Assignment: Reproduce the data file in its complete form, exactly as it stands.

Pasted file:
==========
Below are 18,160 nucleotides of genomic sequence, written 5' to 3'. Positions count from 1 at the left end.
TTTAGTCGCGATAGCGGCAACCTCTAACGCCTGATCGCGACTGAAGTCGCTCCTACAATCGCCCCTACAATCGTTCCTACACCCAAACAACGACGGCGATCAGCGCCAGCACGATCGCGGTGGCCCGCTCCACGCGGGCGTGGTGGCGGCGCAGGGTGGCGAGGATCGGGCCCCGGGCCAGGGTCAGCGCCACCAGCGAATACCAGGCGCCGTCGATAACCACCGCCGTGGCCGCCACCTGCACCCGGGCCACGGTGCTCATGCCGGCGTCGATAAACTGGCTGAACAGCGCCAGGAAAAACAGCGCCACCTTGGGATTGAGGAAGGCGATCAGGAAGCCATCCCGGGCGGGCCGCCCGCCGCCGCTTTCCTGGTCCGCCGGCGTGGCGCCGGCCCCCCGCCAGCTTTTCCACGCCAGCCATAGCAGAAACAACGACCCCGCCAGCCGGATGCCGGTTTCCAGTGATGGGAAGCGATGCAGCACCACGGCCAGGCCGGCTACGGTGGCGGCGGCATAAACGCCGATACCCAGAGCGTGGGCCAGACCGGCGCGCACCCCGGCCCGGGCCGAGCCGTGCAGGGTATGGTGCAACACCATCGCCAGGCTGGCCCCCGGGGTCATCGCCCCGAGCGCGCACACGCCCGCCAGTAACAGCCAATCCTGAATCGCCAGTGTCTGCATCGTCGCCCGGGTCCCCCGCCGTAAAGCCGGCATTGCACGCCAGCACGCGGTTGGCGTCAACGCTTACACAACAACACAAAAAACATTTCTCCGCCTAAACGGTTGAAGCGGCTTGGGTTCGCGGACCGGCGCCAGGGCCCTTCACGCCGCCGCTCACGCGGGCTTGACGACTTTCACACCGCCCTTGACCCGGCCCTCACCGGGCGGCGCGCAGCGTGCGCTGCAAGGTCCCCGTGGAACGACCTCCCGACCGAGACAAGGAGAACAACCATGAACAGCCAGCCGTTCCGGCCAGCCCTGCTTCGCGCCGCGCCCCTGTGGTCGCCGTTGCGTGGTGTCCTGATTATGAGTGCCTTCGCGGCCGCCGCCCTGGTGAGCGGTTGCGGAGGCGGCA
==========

Below are 18,160 nucleotides of genomic sequence, written 5' to 3'. Positions count from 1 at the left end.
TTTAGTCGCGATAGCGGCAACCTCTAACGCCTGATCGCGACTGAAGTCGCTCCTACAATCGCCCCTACAATCGTTCCTACACCCAAACAACGACGGCGATCAGCGCCAGCACGATCGCGGTGGCCCGCTCCACGCGGGCGTGGTGGCGGCGCAGGGTGGCGAGGATCGGGCCCCGGGCCAGGGTCAGCGCCACCAGCGAATACCAGGCGCCGTCGATAACCACCGCCGTGGCCGCCACCTGCACCCGGGCCACGGTGCTCATGCCGGCGTCGATAAACTGGCTGAACAGCGCCAGGAAAAACAGCGCCACCTTGGGATTGAGGAAGGCGATCAGGAAGCCATCCCGGGCGGGCCGCCCGCCGCCGCTTTCCTGGTCCGCCGGCGTGGCGCCGGCCCCCCGCCAGCTTTTCCACGCCAGCCATAGCAGAAACAACGACCCCGCCAGCCGGATGCCGGTTTCCAGTGATGGGAAGCGATGCAGCACCACGGCCAGGCCGGCTACGGTGGCGGCGGCATAAACGCCGATACCCAGAGCGTGGGCCAGACCGGCGCGCACCCCGGCCCGGGCCGAGCCGTGCAGGGTATGGTGCAACACCATCGCCAGGCTGGCCCCCGGGGTCATCGCCCCGAGCGCGCACACGCCCGCCAGTAACAGCCAATCCTGAATCGCCAGTGTCTGCATCGTCGCCCGGGTCCCCCGCCGTAAAGCCGGCATTGCACGCCAGCACGCGGTTGGCGTCAACGCTTACACAACAACACAAAAAACATTTCTCCGCCTAAACGGTTGAAGCGGCTTGGGTTCGCGGACCGGCGCCAGGGCCCTTCACGCCGCCGCTCACGCGGGCTTGACGACTTTCACACCGCCCTTGACCCGGCCCTCACCGGGCGGCGCGCAGCGTGCGCTGCAAGGTCCCCGTGGAACGACCTCCCGACCGAGACAAGGAGAACAACCATGAACAGCCAGCCGTTCCGGCCAGCCCTGCTTCGCGCCGCGCCCCTGTGGTCGCCGTTGCGTGGTGTCCTGATTATGAGTGCCTTCGCGGCCGCCGCCCTGGTGAGCGGTTGCGGAGGCGGCA